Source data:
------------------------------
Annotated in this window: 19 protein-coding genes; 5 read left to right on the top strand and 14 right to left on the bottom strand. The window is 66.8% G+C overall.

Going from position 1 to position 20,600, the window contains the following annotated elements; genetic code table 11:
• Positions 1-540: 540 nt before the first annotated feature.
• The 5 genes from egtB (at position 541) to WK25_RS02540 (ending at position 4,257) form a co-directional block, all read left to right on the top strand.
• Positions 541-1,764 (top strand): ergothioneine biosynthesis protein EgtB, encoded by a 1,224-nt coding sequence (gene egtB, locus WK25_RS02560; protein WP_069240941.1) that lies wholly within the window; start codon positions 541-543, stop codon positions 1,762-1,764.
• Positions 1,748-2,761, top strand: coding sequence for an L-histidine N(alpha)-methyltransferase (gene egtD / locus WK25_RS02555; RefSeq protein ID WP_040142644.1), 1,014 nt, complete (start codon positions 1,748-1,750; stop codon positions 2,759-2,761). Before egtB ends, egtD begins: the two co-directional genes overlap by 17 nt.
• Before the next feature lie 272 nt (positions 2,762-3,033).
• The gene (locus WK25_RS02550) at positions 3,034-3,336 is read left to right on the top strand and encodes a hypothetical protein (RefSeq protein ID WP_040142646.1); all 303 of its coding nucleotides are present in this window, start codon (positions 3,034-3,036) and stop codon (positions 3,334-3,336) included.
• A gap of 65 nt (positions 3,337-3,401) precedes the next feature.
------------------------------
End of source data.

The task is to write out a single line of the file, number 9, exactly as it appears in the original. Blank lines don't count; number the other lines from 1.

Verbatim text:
• A gap of 65 nt (positions 3,337-3,401) precedes the next feature.